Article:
WHAT a difference a striker makes. Hearts’ heroic defeat of Inverness in the Scottish Communities League Cup semi-final may have been settled on penalties, but the fact the match got to that juncture was down to the respective performances of each team’s talisman in attack.
Hearts have been crying out for an all-inclusive striker for an eternity and in the imposing, man-mountain that is Michael Ngoo, they seem to have found one. Ngoo only signed for Hearts late on Thursday, only met his team-mates on Friday and only did a light spot of training before Saturday’s match. That he led the line with aplomb, brought his Hearts colleagues into the attacking third, scored the priceless equaliser and netted a penalty in the shoot-out is a testament to the talent Hearts have landed on loan from Liverpool.
Much of the talk before the match was about Billy McKay, Inverness’ forward who has become addicted to scoring this season. John McGlynn admitted pre-match that someone like McKay was what he wanted for Hearts. His side have badly lacked a focal point, a player who can grab goals at key moments, link up play and stretch defences.
It was therefore quite a surprise that McKay so spectacularly misfired for Caley. Just 14 minutes were on the clock when he tied up bearing down on goal and failed to beat Jamie MacDonald. It was a huge moment and the sort of chance that he has routinely taken this season.
Then, just before half-time, when presented with a free header eight yards out, he failed to connect with the ball properly. By that point, you started to worry about McKay, One miss is acceptable by his own standards; two is concerning. That he spurned an even better chance in extra time, when he somehow contrived to refuse an open goal, was deplorable. All he had to do was direct the ball into the net. Instead, he clumsily controlled it rather than shooting first-time and his chance evaporated.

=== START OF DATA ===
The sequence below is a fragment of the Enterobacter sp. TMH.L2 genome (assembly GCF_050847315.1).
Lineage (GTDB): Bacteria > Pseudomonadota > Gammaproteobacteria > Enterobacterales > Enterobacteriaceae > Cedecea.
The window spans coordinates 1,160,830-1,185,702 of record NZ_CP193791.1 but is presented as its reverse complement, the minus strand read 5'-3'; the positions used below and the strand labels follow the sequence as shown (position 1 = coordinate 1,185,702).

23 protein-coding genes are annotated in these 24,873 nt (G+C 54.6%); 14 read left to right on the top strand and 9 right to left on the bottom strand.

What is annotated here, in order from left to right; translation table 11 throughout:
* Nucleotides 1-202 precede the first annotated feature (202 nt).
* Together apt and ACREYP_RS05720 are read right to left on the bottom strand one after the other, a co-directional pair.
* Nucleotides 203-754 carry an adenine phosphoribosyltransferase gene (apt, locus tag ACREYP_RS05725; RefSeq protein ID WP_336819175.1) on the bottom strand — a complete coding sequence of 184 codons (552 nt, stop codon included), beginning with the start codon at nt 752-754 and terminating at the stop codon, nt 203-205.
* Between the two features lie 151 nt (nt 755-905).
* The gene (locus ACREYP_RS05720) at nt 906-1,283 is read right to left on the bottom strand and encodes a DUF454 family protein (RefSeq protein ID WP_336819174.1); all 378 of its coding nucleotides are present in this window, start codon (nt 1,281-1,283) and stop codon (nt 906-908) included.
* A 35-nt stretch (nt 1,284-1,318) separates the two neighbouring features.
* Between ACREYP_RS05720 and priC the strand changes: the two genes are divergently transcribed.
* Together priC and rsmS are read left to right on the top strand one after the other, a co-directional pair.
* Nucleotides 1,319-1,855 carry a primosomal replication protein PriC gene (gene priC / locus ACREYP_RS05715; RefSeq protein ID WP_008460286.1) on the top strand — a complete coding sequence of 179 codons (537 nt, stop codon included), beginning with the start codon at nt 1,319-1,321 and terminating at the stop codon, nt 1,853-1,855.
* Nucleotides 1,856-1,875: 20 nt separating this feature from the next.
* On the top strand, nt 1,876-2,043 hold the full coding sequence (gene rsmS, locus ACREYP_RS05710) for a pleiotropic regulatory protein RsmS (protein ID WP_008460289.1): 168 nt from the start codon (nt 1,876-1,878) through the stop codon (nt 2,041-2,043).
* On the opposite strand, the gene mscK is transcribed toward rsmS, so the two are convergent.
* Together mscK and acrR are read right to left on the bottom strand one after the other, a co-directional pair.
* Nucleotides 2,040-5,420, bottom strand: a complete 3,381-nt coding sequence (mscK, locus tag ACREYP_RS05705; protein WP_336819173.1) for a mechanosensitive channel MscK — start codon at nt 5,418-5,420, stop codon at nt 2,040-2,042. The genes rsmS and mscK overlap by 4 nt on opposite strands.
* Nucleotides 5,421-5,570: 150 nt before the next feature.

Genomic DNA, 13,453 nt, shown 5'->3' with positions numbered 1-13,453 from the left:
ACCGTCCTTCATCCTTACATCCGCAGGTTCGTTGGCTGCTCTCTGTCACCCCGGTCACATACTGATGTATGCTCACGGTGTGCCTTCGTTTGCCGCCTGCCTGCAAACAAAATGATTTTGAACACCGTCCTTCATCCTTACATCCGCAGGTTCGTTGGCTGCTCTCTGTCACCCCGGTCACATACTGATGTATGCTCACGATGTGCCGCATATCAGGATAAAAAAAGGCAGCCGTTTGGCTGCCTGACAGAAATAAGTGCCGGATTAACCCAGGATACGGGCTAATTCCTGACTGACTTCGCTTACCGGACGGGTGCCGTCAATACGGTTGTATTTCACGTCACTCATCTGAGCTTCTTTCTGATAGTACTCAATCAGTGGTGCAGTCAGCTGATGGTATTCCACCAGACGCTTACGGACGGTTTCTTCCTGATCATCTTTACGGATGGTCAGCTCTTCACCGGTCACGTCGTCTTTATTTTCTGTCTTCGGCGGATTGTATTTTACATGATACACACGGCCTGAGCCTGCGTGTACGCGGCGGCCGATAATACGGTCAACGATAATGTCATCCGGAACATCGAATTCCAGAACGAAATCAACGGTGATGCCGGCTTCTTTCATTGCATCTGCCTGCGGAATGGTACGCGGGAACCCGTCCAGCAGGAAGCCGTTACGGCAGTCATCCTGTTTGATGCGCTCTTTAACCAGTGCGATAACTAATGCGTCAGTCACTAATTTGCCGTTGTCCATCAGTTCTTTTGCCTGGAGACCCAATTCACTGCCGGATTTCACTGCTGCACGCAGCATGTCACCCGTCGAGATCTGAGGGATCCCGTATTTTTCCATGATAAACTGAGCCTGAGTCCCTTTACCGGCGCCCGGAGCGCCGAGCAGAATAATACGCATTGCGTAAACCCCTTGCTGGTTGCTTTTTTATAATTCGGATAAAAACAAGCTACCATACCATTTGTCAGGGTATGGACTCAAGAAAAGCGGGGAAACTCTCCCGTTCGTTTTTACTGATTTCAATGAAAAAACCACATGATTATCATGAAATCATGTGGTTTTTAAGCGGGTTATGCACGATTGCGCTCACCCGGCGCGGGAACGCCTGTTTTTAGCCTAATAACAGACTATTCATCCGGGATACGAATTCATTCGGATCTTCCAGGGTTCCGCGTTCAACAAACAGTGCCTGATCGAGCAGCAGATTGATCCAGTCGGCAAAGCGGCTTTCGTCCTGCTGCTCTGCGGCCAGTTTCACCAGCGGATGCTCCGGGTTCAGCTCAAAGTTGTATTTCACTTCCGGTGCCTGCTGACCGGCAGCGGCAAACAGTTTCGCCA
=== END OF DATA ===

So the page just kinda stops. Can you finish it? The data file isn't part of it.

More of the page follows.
Meanwhile, at the other end of the pitch, Hearts benefitted hugely from Ngoo. What a presence he was. He stamped his authority on game early on, winning the ball in the air, taking long passes onto his chest, linking up well with Jason Holt in centre and Andy Driver and Jamie Walker on the flanks.
He came close with his first chance on 25 minutes with a beautifully directed header that knocked off the inside of the post, but unlike McKay, he took his second opportunity. The 20-year-old showed great movement to meet Danny Wilson’s header back across goal and then displayed even greater panache in steering a left-footed volley home to get Hearts their equaliser. It was striking play that has sadly become almost alien at Tynecastle recently.
The Hearts fans sounded their appreciation, with calls of “Ngooooooo” ringing round Easter Road. His manager and team-mates were full of praise for his workrate, attitude, clinical nature and all-round play. Even Terry Butcher, the Inverness boss, admitted that “John’s signed a good one there”. The Englishman was less than glowing about McKay’s misses ...
This was a match settled by strikers. McKay had three chances to spear Hearts’ hopes, but didn’t, and it’s not unfair to say that Hearts would be out of the cup if Ngoo hadn’t been present. Such was his impact, his immediate rapport with his team-mates and indeed the Hearts fans, the Liverpool loanee is going to be key to the second half of Hearts’ seaason. With Ngoo in maroon, and with a final on the horizon, suddenly Jambos can strike a pose of contentment for the first time for quite some while.